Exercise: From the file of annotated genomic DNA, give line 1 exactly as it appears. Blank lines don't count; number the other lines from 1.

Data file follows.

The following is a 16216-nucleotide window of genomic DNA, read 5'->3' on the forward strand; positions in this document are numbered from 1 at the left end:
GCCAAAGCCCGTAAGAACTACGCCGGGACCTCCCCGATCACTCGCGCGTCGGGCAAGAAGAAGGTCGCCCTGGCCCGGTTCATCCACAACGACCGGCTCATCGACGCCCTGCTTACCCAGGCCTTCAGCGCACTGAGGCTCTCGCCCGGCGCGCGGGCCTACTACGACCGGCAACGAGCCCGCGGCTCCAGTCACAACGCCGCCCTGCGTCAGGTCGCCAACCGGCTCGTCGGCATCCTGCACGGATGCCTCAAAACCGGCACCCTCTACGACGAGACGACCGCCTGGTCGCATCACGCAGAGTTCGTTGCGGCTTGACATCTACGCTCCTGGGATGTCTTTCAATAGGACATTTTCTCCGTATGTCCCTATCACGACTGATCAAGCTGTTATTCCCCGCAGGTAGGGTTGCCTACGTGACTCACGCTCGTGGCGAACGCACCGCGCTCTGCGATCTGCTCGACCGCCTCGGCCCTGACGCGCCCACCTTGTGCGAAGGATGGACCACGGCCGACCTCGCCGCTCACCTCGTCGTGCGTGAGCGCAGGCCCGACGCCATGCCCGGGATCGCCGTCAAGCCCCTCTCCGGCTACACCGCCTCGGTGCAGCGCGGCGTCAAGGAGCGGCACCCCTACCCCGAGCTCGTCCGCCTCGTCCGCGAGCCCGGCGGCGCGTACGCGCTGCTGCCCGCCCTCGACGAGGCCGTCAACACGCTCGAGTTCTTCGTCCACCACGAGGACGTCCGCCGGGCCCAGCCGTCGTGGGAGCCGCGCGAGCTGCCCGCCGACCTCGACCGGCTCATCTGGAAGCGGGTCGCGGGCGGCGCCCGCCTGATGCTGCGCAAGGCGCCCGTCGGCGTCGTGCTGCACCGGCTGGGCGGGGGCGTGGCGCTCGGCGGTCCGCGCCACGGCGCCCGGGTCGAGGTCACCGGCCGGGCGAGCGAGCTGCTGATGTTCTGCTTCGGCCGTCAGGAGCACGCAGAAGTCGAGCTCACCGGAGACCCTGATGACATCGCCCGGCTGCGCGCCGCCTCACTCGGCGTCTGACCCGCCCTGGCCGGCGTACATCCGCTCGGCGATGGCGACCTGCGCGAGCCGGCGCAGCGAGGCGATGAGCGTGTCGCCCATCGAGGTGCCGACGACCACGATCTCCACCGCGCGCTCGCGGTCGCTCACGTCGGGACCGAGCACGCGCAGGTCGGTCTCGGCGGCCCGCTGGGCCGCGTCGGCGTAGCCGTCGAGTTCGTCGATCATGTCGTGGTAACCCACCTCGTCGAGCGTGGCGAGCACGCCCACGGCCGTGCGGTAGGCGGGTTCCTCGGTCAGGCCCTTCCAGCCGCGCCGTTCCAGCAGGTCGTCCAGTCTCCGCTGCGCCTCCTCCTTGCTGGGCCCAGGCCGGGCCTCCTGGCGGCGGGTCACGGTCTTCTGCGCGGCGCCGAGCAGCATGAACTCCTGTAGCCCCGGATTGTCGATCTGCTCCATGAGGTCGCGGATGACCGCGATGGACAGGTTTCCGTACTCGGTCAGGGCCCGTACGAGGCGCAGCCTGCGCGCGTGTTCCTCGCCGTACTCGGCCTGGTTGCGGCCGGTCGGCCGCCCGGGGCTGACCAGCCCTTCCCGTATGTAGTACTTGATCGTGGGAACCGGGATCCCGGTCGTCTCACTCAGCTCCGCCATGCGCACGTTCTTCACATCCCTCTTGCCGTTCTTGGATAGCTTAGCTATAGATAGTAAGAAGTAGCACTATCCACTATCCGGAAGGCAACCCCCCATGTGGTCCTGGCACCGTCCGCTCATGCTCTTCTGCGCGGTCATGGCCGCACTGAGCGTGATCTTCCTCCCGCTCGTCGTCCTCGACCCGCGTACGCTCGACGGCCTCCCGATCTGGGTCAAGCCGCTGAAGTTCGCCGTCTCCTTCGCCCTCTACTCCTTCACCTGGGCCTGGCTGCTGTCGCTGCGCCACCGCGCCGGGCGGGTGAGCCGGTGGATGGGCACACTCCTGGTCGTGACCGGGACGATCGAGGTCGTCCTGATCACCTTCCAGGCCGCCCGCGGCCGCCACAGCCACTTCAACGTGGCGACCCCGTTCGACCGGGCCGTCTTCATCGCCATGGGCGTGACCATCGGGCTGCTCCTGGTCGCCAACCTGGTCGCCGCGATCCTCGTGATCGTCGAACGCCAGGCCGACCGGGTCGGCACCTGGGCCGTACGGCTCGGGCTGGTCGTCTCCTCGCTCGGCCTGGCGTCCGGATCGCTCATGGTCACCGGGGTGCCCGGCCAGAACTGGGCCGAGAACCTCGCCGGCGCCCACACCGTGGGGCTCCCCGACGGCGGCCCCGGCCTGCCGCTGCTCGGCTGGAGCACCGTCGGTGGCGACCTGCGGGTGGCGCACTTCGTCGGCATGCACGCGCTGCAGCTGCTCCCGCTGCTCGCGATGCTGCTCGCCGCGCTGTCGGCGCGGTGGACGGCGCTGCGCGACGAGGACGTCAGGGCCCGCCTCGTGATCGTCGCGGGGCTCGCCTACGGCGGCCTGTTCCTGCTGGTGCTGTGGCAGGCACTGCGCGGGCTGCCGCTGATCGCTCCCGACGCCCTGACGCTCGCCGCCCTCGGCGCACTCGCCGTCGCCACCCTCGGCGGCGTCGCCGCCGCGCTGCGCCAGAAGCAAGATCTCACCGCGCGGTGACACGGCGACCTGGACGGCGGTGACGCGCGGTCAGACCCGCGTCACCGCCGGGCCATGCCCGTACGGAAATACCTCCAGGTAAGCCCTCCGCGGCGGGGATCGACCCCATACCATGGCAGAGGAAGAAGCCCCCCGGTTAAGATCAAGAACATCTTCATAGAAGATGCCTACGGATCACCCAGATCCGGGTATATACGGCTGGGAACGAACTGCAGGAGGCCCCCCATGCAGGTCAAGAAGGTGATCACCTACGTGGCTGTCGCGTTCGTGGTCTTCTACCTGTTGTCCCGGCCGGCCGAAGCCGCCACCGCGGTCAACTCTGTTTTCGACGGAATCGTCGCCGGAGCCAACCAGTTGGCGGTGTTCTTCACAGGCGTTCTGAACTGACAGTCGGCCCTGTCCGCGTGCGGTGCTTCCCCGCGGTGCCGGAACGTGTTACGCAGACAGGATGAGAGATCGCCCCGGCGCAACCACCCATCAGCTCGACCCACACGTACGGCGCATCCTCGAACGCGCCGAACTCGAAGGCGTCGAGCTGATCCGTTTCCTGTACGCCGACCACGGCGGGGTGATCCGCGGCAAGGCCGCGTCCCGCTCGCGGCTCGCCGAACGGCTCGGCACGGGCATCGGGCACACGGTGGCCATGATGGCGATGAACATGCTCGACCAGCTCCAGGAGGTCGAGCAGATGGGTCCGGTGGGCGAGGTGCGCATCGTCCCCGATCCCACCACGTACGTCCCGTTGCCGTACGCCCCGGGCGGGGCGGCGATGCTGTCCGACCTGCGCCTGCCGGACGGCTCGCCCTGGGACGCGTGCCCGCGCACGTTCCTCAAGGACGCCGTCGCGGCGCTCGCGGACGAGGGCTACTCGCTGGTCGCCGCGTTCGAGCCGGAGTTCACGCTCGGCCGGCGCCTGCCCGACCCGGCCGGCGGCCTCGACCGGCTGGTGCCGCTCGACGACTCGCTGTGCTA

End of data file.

The following is a 16216-nucleotide window of genomic DNA, read 5'->3' on the forward strand; positions in this document are numbered from 1 at the left end: